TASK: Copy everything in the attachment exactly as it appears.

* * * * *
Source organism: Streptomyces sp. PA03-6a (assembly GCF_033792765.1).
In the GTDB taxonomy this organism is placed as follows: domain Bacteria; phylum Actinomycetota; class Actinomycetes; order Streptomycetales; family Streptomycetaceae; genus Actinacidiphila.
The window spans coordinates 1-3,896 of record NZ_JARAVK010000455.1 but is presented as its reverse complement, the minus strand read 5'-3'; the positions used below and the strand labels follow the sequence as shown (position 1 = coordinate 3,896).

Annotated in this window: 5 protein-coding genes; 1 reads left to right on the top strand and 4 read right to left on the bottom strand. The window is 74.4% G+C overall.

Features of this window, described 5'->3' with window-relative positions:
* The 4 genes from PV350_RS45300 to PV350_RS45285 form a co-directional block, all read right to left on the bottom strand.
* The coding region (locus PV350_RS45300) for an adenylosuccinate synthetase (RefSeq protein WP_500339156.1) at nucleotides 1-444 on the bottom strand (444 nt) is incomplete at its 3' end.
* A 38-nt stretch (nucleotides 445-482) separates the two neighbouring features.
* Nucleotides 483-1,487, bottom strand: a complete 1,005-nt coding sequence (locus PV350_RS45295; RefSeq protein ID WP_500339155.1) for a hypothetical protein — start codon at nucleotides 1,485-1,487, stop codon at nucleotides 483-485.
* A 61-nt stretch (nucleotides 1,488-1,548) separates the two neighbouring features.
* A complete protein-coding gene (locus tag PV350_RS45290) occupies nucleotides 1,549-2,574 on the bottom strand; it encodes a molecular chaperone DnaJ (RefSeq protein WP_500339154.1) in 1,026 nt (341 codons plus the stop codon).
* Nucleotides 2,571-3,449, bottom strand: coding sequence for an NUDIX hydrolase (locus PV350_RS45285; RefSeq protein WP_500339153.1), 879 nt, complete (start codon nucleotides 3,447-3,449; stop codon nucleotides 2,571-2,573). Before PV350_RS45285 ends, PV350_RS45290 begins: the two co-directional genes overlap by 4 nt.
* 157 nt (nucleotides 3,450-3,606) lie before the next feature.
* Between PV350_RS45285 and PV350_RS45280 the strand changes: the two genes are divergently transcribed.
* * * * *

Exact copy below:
Source organism: Streptomyces sp. PA03-6a (assembly GCF_033792765.1).
In the GTDB taxonomy this organism is placed as follows: domain Bacteria; phylum Actinomycetota; class Actinomycetes; order Streptomycetales; family Streptomycetaceae; genus Actinacidiphila.
The window spans coordinates 1-3,896 of record NZ_JARAVK010000455.1 but is presented as its reverse complement, the minus strand read 5'-3'; the positions used below and the strand labels follow the sequence as shown (position 1 = coordinate 3,896).

Annotated in this window: 5 protein-coding genes; 1 reads left to right on the top strand and 4 read right to left on the bottom strand. The window is 74.4% G+C overall.

Features of this window, described 5'->3' with window-relative positions:
* The 4 genes from PV350_RS45300 to PV350_RS45285 form a co-directional block, all read right to left on the bottom strand.
* The coding region (locus PV350_RS45300) for an adenylosuccinate synthetase (RefSeq protein WP_500339156.1) at nucleotides 1-444 on the bottom strand (444 nt) is incomplete at its 3' end.
* A 38-nt stretch (nucleotides 445-482) separates the two neighbouring features.
* Nucleotides 483-1,487, bottom strand: a complete 1,005-nt coding sequence (locus PV350_RS45295; RefSeq protein ID WP_500339155.1) for a hypothetical protein — start codon at nucleotides 1,485-1,487, stop codon at nucleotides 483-485.
* A 61-nt stretch (nucleotides 1,488-1,548) separates the two neighbouring features.
* A complete protein-coding gene (locus tag PV350_RS45290) occupies nucleotides 1,549-2,574 on the bottom strand; it encodes a molecular chaperone DnaJ (RefSeq protein WP_500339154.1) in 1,026 nt (341 codons plus the stop codon).
* Nucleotides 2,571-3,449, bottom strand: coding sequence for an NUDIX hydrolase (locus PV350_RS45285; RefSeq protein WP_500339153.1), 879 nt, complete (start codon nucleotides 3,447-3,449; stop codon nucleotides 2,571-2,573). Before PV350_RS45285 ends, PV350_RS45290 begins: the two co-directional genes overlap by 4 nt.
* 157 nt (nucleotides 3,450-3,606) lie before the next feature.
* Between PV350_RS45285 and PV350_RS45280 the strand changes: the two genes are divergently transcribed.